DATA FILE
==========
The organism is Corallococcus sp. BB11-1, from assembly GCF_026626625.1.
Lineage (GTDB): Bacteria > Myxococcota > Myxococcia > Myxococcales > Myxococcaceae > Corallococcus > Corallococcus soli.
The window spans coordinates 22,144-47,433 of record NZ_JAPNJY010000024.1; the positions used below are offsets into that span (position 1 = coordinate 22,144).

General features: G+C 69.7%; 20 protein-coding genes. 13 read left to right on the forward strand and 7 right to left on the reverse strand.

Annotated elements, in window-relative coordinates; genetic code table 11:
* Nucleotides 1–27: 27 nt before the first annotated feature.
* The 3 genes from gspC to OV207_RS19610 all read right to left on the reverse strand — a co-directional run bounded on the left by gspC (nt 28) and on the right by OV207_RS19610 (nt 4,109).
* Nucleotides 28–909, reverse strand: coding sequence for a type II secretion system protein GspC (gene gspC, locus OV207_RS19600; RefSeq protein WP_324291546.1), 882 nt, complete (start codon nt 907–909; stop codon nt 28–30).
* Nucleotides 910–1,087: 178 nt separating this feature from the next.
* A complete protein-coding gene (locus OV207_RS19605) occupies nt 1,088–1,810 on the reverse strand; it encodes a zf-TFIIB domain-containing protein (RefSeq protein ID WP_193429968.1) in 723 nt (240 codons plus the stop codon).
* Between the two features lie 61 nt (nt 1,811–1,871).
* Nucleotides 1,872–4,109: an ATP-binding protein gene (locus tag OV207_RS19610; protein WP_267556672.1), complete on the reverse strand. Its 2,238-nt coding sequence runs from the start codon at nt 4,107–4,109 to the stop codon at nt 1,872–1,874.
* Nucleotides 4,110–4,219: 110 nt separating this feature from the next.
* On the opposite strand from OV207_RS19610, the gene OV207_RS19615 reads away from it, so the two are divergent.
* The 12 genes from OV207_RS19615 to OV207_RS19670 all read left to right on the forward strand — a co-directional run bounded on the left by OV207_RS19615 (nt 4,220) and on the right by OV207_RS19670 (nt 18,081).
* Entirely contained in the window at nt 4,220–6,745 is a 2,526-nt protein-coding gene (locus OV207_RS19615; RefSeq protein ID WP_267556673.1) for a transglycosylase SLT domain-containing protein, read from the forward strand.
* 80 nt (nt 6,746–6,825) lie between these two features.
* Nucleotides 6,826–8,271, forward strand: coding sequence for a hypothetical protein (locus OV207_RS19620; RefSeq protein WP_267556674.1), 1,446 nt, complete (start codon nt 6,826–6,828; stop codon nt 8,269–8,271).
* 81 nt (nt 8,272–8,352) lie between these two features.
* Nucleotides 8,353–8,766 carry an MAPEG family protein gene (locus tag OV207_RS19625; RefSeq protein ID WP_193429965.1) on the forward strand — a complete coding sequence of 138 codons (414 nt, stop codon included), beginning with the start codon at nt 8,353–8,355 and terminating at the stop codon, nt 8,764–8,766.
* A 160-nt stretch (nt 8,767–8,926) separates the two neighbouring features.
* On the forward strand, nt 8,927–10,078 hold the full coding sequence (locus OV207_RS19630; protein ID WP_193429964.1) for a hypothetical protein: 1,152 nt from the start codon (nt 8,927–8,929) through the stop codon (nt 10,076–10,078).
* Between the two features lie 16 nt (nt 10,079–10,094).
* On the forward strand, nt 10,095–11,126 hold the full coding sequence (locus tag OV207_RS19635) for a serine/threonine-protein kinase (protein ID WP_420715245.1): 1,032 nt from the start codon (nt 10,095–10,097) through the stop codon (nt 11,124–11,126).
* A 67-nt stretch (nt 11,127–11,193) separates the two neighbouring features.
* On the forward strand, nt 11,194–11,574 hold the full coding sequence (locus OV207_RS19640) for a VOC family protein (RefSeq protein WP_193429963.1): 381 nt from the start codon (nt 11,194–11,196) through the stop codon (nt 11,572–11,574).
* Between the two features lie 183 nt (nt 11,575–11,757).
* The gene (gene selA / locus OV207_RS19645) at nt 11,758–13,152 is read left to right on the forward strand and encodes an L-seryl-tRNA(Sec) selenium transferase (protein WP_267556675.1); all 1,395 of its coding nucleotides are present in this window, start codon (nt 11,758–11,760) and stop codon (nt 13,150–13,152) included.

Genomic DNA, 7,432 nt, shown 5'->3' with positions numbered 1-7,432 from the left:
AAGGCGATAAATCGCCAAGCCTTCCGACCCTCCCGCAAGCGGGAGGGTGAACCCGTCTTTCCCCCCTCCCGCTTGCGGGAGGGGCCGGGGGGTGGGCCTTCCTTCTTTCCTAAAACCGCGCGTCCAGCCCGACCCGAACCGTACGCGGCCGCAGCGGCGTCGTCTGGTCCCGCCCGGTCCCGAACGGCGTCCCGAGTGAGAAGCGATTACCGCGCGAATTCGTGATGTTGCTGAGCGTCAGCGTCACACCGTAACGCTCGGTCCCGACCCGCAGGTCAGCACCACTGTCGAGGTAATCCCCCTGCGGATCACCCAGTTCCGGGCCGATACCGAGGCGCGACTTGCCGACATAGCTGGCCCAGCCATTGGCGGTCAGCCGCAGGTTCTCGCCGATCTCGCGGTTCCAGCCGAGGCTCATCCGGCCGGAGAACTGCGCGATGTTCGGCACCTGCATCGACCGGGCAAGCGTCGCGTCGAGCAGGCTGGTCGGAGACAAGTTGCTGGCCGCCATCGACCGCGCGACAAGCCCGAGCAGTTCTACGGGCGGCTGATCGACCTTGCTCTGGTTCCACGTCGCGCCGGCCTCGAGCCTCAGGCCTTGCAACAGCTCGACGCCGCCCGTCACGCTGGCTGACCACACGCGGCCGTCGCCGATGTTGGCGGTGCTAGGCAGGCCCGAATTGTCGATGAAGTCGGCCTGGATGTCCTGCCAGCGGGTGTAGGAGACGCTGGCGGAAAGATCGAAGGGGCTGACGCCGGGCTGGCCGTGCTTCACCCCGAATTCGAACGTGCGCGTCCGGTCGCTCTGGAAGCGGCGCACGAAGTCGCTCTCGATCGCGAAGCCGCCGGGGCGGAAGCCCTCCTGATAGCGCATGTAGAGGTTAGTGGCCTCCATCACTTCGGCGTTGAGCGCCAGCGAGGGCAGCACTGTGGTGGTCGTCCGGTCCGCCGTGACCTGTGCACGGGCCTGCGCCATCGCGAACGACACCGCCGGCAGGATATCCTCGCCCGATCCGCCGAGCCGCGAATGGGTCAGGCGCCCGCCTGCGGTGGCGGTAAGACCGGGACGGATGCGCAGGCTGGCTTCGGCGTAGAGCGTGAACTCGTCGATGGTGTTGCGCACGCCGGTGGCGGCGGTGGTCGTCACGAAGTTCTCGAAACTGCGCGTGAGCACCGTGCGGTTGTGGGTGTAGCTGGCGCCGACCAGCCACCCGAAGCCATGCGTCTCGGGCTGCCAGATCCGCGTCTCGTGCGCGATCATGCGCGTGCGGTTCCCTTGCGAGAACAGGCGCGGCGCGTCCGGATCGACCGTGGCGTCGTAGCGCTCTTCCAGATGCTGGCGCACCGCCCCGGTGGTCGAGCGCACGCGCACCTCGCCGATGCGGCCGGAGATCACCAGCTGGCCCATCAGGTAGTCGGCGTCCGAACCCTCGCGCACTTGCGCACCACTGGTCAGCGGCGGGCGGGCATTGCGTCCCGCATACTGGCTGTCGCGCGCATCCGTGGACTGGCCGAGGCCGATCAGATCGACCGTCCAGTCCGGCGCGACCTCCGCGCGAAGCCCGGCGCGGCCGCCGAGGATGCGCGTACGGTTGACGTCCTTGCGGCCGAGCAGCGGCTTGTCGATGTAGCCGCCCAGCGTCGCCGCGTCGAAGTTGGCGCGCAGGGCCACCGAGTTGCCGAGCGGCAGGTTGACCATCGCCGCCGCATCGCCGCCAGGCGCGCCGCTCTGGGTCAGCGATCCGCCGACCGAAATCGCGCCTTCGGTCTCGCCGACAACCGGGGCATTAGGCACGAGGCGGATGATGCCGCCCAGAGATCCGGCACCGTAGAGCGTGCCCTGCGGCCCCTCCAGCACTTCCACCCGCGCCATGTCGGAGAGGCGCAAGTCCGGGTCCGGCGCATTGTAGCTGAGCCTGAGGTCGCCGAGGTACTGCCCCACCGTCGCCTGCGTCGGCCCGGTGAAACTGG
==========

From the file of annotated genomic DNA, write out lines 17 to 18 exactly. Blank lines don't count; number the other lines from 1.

* 80 nt (nt 6,746–6,825) lie between these two features.
* Nucleotides 6,826–8,271, forward strand: coding sequence for a hypothetical protein (locus OV207_RS19620; RefSeq protein WP_267556674.1), 1,446 nt, complete (start codon nt 6,826–6,828; stop codon nt 8,269–8,271).